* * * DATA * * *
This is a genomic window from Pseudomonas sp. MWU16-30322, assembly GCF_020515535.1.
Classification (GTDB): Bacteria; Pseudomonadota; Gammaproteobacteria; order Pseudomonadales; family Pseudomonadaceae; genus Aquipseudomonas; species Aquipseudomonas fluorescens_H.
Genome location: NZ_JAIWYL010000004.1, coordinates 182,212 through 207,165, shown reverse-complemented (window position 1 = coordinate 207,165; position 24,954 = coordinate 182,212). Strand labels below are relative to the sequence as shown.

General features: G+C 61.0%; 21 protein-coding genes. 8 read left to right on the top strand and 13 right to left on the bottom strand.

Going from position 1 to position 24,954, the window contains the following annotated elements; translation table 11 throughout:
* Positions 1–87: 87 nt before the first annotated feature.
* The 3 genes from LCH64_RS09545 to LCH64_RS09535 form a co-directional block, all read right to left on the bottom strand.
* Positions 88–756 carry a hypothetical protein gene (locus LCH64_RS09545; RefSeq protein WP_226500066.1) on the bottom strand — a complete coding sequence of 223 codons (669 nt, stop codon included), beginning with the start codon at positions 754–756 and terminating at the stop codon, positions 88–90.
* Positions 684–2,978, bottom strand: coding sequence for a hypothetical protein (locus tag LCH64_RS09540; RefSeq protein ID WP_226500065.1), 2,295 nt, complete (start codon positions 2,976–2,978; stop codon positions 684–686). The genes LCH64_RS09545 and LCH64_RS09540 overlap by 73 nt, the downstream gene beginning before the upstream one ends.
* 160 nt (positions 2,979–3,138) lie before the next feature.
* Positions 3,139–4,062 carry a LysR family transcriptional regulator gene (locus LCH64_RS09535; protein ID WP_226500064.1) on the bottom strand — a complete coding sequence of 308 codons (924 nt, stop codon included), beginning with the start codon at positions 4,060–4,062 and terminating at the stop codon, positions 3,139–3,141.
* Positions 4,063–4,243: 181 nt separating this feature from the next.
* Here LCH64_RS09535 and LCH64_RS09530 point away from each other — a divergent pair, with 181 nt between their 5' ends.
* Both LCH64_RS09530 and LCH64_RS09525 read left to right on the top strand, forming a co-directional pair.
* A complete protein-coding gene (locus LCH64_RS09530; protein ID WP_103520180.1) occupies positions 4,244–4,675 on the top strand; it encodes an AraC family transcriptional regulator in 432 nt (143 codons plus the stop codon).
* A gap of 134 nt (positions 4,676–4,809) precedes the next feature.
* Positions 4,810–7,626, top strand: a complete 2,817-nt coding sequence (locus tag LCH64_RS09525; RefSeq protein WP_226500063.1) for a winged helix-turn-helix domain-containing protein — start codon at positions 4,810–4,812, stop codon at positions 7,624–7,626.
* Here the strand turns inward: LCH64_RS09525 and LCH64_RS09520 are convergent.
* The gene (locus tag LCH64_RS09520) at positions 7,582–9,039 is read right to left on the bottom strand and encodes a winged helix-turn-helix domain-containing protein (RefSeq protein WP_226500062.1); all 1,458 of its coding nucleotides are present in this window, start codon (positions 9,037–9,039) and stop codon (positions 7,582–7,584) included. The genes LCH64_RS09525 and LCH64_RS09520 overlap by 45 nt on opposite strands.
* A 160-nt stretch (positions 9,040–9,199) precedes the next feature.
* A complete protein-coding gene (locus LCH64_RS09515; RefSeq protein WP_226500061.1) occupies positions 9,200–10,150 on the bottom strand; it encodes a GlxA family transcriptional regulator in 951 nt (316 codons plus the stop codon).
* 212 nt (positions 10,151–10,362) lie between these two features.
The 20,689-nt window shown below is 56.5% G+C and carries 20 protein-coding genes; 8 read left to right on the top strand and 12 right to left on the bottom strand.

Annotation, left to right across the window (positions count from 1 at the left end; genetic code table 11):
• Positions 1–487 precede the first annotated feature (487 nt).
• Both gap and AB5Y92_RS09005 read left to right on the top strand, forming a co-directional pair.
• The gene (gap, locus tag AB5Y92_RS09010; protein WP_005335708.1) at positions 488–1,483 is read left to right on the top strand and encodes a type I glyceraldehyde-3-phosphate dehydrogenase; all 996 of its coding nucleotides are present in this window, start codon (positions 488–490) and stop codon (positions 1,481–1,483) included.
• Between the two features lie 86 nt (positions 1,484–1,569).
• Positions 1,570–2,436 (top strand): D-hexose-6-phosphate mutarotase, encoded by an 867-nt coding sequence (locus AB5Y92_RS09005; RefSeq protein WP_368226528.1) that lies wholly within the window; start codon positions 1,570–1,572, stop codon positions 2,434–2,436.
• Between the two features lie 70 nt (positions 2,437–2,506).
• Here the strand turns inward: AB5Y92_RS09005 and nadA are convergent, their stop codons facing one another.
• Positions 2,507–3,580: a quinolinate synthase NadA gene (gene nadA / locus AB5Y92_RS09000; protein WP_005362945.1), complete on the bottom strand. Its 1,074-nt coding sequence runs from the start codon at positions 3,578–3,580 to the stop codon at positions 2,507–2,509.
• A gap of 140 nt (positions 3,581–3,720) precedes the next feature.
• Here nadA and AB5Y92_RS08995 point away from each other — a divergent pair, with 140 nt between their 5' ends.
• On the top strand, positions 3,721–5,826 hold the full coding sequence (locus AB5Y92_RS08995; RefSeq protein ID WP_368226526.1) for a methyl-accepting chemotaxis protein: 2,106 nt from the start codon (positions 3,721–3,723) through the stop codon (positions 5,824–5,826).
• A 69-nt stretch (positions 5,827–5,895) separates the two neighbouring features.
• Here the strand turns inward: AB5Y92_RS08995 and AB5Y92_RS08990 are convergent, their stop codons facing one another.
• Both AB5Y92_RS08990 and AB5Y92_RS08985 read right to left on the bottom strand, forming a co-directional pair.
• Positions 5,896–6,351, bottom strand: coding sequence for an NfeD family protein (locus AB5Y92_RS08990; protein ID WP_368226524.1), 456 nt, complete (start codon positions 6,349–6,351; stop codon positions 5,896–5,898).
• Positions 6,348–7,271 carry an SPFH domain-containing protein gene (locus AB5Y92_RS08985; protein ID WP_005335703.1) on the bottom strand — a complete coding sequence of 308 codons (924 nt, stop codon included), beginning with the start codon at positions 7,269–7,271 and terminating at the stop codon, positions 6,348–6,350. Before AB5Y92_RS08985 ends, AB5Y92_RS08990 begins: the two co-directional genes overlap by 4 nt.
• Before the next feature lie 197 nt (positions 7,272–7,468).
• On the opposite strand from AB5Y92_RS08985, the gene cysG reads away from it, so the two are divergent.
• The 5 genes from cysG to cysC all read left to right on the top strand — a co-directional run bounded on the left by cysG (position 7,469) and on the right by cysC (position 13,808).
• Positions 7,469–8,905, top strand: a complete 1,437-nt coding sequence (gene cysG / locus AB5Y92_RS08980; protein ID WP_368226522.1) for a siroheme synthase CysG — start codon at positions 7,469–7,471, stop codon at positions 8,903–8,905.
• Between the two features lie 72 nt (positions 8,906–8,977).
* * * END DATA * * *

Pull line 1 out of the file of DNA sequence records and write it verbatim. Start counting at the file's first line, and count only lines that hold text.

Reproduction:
This is a genomic window from Pseudomonas sp. MWU16-30322, assembly GCF_020515535.1.